Mr. Wilkes, as the Deacon of the Journalists present, replied to the toast of Señor Vicuña Mackenna, asking a unanimous glass to be drank standing, to "Heroic Chili.” Three hurrahs resounded at the termination of the enthusiastic toast of Mr. Wilkes. The next toast was given by Señor Bruzual who, in a patriotic speech, happily developed the idea that the American Republics, free since the war for their independence, ought to strengthen themselves by breaking the only ties which bind them to Spain -preoccupation and inattention to other ideas than those which the Revolution had given birth to, thus destroying for ever European influence in America.
Señor Sarmiento, alluding to the previous toast, said that the Republic of the United States, like a colossal iron-clad, was sailing towards the future, and that the Republics of South America, taking advantage of the tranquil wake which she leaves, will follow closely.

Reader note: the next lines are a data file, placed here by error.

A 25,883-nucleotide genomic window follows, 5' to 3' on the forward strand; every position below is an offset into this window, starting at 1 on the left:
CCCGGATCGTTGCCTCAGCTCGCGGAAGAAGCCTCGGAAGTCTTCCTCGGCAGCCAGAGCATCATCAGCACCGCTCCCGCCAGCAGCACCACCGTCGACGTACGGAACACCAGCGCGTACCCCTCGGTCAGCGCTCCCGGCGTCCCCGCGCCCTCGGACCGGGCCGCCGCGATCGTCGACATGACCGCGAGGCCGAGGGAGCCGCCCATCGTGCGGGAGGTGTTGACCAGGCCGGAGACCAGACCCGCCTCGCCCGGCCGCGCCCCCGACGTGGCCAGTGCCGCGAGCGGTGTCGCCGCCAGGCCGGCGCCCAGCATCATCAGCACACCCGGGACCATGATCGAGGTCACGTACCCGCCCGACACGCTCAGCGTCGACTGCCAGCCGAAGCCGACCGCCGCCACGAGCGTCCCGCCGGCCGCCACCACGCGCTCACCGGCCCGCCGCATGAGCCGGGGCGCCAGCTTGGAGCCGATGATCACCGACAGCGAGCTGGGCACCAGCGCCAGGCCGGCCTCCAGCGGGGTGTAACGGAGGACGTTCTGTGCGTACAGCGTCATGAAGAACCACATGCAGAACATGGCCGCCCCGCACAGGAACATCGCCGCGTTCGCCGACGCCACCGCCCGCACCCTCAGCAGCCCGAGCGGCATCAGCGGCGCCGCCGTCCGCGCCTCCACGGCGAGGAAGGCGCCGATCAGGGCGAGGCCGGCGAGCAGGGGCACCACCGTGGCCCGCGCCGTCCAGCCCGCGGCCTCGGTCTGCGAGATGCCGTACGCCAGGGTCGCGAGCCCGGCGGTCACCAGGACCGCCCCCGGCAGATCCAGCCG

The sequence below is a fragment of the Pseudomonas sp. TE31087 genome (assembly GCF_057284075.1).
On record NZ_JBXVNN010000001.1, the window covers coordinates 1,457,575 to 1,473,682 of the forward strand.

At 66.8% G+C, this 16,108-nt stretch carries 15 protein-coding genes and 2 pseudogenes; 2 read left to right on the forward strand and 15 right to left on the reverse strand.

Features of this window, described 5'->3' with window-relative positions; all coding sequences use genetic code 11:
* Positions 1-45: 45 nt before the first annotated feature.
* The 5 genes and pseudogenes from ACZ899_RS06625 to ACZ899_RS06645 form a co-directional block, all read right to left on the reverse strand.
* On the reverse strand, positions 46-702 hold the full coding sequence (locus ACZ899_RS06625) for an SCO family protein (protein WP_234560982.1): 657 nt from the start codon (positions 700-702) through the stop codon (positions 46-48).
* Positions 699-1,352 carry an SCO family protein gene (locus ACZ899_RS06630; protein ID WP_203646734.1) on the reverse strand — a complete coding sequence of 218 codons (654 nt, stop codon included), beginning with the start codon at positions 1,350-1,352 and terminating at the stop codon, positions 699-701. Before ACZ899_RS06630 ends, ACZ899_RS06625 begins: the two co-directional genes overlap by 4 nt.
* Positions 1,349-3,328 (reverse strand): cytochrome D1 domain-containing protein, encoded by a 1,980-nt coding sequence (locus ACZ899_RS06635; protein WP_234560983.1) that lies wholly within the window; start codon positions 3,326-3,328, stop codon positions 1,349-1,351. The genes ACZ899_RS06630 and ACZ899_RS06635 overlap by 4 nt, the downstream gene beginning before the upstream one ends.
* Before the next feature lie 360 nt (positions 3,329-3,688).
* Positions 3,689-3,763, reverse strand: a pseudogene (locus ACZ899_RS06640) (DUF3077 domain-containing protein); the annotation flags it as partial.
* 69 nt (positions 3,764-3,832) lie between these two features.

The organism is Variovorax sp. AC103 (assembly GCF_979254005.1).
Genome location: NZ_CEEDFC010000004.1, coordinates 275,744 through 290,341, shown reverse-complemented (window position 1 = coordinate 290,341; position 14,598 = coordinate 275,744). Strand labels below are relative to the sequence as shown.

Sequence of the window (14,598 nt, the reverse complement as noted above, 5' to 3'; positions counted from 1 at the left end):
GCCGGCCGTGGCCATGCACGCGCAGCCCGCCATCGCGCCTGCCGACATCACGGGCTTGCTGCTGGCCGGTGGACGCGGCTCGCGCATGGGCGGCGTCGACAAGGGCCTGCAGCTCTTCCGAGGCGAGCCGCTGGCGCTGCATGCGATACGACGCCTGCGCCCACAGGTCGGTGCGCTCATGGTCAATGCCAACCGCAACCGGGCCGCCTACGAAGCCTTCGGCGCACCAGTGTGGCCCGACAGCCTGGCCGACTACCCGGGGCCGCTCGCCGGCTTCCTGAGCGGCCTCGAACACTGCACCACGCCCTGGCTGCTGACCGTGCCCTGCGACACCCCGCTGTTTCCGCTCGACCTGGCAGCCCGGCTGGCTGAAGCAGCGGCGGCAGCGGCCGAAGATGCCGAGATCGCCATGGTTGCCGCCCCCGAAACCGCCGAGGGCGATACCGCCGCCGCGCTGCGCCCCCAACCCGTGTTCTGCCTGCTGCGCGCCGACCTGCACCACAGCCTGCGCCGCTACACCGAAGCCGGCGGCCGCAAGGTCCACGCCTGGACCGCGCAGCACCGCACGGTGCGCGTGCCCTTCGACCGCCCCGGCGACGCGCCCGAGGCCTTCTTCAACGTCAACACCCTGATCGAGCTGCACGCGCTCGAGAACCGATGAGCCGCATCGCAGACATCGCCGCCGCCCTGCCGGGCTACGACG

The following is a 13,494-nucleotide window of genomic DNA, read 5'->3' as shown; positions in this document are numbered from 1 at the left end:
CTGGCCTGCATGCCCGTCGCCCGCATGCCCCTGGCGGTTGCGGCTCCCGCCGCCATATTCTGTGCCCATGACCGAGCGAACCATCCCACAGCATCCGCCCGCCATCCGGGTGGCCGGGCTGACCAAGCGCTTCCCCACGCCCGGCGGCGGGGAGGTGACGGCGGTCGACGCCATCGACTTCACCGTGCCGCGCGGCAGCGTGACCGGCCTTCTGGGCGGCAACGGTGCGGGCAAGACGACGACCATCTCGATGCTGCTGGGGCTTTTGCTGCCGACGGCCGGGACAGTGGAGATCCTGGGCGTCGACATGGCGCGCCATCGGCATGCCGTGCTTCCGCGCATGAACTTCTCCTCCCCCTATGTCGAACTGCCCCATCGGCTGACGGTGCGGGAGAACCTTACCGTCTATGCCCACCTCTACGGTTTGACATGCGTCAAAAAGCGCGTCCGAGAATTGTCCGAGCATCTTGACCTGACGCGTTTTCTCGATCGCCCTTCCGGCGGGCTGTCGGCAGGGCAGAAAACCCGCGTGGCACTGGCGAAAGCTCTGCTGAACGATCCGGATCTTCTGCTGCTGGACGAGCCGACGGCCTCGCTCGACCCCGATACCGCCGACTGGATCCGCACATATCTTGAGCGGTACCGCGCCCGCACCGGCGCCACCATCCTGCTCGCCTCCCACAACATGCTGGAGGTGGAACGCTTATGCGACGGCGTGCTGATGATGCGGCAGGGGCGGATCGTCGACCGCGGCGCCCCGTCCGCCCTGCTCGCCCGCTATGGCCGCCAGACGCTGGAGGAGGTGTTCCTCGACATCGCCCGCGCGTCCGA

Señor Bazora gave a succinct account of the war of Santo Domingo and Spain, and after showing that the Dominicans had only calculated upon their heroism to combat with an army strong and full of resources, concluded, expressing his conviction that Chili would do as much, and would know how to put an end to the pretensions of Spain.
Señor Santacilia drank the next toast, that Cuba would soon add to the number of American Republics, thus assuming the position destined for her by nature, topography, history and race.
Señor Macias-That the solitary star of Cuba, dark